'Abortion is a right' sign at a rally in Pittsburgh

How the end of Roe v. Wade could shape women’s futures

May 5, 2022

In the wake of this week's leak about a private Supreme Court vote to strike down Roe v. Wade, CU Boulder sociologist Amanda Stevenson discusses how such a ruling could impact women's mortality and the way they live their lives.

Matt Burgess, Renae Marshall, and Joe Neguse

US Reps. Neguse and Curtis discuss bipartisan ways to address climate change

April 22, 2022

The two lawmakers discussed shared motivations, opportunities for consensus-building and how to reduce political polarization around climate change to an audience of more than 150 people.

Clip from the reporting series

Injustice in juvenile courts: Investigative series wins Al Nakkula Award

March 21, 2022

An investigative reporting series into the juvenile justice system in Rutherford County, Tennessee, won the 2022 Al Nakkula Award for Police Reporting, co-sponsored by The Denver Press Club and CU Boulder College of Media, Communication and Information. The series revealed systemic injustice, sparked reform and demonstrated expert reporting on a secretive system.

Judge Katanji Brown Jackson

5 questions: Understanding the magnitude of Biden's pick—Ketanji Brown Jackson

Feb. 28, 2022

Professor Suzette Malveaux explains the historic nature of President Joe Biden's Supreme Court nomination, what Ketanji Brown Jackson would add to the Supreme Court and the challenges she may face in confirmation.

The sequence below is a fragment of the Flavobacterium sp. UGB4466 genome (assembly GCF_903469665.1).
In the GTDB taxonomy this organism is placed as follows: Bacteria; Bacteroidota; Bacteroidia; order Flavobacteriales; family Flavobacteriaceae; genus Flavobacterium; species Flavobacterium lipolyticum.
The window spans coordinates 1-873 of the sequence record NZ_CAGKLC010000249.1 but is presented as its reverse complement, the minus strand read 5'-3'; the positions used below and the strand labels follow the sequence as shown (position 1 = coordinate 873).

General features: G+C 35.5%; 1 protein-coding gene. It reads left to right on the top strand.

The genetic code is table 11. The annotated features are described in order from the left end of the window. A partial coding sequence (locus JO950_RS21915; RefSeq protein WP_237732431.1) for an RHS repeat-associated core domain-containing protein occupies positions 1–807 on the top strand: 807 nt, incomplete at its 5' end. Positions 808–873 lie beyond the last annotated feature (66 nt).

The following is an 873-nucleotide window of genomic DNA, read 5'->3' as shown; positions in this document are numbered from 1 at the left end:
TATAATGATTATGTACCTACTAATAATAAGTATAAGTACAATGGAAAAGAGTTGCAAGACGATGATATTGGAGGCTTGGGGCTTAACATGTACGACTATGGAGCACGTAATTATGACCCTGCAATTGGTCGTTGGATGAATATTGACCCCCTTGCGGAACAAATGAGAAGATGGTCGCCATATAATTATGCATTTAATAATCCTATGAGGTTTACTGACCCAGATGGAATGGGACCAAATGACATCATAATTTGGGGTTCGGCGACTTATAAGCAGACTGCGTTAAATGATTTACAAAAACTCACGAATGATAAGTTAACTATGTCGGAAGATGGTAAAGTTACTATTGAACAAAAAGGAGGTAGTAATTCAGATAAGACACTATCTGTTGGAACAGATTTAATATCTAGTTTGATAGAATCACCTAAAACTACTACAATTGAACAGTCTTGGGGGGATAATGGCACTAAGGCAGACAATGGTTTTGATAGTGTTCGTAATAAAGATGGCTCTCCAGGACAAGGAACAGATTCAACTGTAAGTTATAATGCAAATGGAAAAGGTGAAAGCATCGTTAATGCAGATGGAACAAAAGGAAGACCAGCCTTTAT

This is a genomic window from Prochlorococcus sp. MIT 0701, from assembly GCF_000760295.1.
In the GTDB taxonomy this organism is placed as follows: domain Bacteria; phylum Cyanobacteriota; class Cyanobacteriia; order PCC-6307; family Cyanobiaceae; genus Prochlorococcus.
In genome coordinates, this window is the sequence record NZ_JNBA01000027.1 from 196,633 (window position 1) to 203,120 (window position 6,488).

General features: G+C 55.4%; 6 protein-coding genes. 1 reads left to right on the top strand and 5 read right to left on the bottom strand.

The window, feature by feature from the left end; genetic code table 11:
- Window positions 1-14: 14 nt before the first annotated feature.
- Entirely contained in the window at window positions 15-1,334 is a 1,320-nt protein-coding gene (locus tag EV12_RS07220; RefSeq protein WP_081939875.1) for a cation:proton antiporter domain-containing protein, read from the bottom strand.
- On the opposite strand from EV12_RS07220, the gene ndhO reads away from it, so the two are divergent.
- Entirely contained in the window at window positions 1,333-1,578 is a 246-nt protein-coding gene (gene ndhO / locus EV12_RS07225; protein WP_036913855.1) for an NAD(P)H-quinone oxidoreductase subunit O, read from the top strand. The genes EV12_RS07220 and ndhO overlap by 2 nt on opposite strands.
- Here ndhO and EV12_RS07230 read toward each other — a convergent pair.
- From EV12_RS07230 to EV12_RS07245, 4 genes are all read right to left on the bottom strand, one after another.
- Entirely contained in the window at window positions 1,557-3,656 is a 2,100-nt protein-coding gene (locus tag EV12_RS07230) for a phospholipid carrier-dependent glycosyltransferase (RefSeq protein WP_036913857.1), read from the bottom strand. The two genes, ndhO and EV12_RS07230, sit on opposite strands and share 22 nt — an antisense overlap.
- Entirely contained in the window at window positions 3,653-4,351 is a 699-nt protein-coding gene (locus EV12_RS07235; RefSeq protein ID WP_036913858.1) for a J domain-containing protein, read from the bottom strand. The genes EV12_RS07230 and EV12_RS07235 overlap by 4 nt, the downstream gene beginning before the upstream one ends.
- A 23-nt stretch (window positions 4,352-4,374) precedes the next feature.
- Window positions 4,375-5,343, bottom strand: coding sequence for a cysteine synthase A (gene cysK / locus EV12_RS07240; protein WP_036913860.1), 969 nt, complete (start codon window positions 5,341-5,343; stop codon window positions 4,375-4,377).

Spotify on a cell phone

Spotify, Joe Rogan and managing misinformation on streaming services

Feb. 7, 2022

Recent events have prompted a lively discussion about if and how content on streaming platforms should be moderated. CU Boulder Today spoke with an expert in Colorado Law about Spotify, Joe Rogan and this new frontier in content moderation.


Colorado Law, Colorado Bureau of Investigation partner to review criminal cases for potential wrongful convictions

Nov. 18, 2021

The Korey Wise Innocence Project (KWIP) at Colorado Law will review 51 criminal cases where microscopic hair analysis was used as evidence. If it's determined the hair microscopy evidence played a central role in conviction, KWIP may take steps to challenge any potential wrongful convictions.

Members of the United States' 11th Congress are sworn in at the Capitol

Women politicians drive spending on education and health care—to a point

Oct. 26, 2021

As women gain more power in national legislatures around the world, they may drive major changes in how their countries spend money. But the relationship is complicated, researchers say.

Graphic that pinpoints the hundreds of voting districts in the state, then connects them with lines to form borders.

Can math make redistricting more fair?

Sept. 30, 2021

Politicians have long used the process of redistricting to cut their opponents out of power, or even disenfranchise nonwhite voters. Jeanne Clelland says math can help.

Dean Scott Adler testifying at Congressional hearing

Scott Adler testifies at Congressional hearing

July 26, 2021

Graduate School Dean Scott Adler, a political scientist and scholar on the structure and performance of Congress, testified on July 20 before the House Select Committee on the modernization of Congress.

A photo showing a "Welcome to Colorful Colorado" sign (Image by Kait Herzog, via Unsplash)

State political maps are being redrawn with help of expert alumna

July 26, 2021

JulieMarie Shepherd Macklin, who holds a PhD from and teaches at CU Boulder, is helping Colorado redraw its political boundaries in a more equitable and democratic fashion.